boss Ning Li has claimed the etailer is “way too small” to be concerned about profits as it presses ahead with global expansion.'s flagship London showroom

The online furniture retailer is yet to enter the black, five years after it was founded in March 2010.

Its sales rocketed 63.4% to £42.8m in the year ending December 31 2014, but losses widened to £5.3m after it ploughed cash into its Netherlands launch.

“We have decided that, at this point in time, the best way to create shareholder value and value for the customer, is to prioritise growth over the bottom line.”

Ning Li,

In the current financial year it has invested more cash into overseas operations, launching in Germany and Belgium. As well as the UK, also trades in France and Italy.

Li admitted the etailer’s international growth has been “cash-consuming”, but insisted the expansion strategy was the right one.

“We have decided that, at this point in time, the best way to create shareholder value and to create value for the customer, is to prioritise growth over the bottom line,” Li told Retail Week.

“The change in customer behaviour only happens once, from offline to online, and we are one of the few players who are able to capture this demand at this moment in time. We still think we are way too small to start focusing on the bottom line today.

“We have grown the business, but we have not grown the business at any cost. Although the losses slightly widened, mainly due to investment in international markets, we will not continue to open as many markets as we have in the last few years.

“What really is cash-consuming for us is the international efforts. Depending how aggressively and quickly we enter those markets, the business model has a path to profit for the coming years.”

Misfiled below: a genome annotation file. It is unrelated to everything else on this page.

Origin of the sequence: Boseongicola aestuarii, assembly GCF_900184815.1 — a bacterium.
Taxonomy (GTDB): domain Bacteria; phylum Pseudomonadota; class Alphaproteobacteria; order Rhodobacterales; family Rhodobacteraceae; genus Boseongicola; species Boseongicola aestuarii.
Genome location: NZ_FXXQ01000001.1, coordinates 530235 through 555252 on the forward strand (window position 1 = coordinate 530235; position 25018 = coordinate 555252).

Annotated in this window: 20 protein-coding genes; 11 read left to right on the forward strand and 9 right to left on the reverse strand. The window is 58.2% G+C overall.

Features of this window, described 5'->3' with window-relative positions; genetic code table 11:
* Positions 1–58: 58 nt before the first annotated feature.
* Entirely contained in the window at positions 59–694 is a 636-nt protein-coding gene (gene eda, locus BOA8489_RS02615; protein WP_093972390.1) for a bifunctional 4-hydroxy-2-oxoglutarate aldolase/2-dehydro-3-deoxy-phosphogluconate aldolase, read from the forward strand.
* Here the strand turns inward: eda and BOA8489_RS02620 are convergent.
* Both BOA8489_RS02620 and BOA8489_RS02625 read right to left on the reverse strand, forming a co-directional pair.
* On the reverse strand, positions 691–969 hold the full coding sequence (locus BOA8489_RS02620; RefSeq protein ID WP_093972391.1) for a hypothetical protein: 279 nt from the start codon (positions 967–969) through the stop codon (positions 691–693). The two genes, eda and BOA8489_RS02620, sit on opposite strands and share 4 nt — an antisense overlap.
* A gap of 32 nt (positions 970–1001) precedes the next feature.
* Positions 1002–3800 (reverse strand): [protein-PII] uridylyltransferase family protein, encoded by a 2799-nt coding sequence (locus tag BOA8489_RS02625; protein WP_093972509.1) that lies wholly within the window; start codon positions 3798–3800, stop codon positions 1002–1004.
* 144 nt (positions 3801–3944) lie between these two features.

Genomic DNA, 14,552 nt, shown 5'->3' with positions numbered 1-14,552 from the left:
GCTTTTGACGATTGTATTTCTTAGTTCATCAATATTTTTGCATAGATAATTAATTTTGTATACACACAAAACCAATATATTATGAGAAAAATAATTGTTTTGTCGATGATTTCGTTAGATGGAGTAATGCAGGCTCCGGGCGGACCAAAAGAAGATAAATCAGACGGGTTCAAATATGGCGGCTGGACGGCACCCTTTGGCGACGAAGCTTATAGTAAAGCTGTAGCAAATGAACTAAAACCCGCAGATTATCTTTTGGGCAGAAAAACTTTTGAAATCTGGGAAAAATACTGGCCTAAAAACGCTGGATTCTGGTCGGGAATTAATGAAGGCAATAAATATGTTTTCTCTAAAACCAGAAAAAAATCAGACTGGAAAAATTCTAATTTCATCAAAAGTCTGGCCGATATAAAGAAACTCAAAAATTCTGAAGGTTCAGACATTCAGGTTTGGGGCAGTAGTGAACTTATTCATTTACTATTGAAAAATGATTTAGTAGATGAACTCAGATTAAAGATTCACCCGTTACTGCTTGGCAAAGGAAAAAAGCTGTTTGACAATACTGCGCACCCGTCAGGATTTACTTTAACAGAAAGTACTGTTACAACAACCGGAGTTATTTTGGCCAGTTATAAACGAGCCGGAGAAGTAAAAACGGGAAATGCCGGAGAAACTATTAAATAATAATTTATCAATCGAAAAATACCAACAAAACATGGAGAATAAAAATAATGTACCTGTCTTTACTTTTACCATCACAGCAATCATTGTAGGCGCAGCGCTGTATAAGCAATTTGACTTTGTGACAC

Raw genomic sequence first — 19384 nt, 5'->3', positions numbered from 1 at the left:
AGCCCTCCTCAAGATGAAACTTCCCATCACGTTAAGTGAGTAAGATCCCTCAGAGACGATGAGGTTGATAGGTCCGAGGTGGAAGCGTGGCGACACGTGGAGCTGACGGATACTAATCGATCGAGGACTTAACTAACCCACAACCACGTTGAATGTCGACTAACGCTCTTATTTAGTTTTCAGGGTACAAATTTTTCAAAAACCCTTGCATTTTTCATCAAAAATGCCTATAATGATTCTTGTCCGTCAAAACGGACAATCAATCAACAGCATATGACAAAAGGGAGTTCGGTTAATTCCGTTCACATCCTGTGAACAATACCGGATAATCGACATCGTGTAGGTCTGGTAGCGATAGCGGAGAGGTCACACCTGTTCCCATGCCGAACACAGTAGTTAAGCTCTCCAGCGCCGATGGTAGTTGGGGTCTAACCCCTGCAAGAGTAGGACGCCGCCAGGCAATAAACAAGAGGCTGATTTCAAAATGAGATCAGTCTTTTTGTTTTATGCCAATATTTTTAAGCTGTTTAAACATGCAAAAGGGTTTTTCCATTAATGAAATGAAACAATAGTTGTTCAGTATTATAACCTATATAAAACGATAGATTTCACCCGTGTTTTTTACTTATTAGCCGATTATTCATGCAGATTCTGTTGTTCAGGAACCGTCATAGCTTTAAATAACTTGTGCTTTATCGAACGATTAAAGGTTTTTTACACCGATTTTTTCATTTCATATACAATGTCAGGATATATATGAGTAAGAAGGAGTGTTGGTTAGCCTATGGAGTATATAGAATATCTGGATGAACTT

European brand

Li said he has not set a target for to turn its first annual profit and reaffirmed that the “priority” was to build a “very strong European brand.”

He added that sales were on a “similar trend” in its current financial year, having grown around 50% since January. Li said this was down to “more people making the switch to shopping online.”

Li believes the ability to trade online in several markets gives the edge over some of its furniture rivals.

“The goal we’ve had here, almost from day one, was to build a brand that’s meaningful in international markets,” he added. “We are an online pure play and it makes sense to consider international markets.     

“If you look around in our industry there are very few brands that have managed to break through the international barrier. The only brand that is international in our industry is probably Ikea.

“All the others, like John Lewis, are national or local because they have been restrained traditionally by the real estate component.

“We have the opportunity to sell internationally very quickly and gain the scale that gives us the edge to compete.”


Li said’s move into bricks-and-mortar showrooms in London and Leeds was fulfilling the needs of a “segment of customers [who] need to see and touch the product before they purchase.”

He said 90% of the etailer’s customers will continue to make purchases without going to a showroom, but added that “one in every three or four customers” has bought goods on “as a result of a showroom visit.”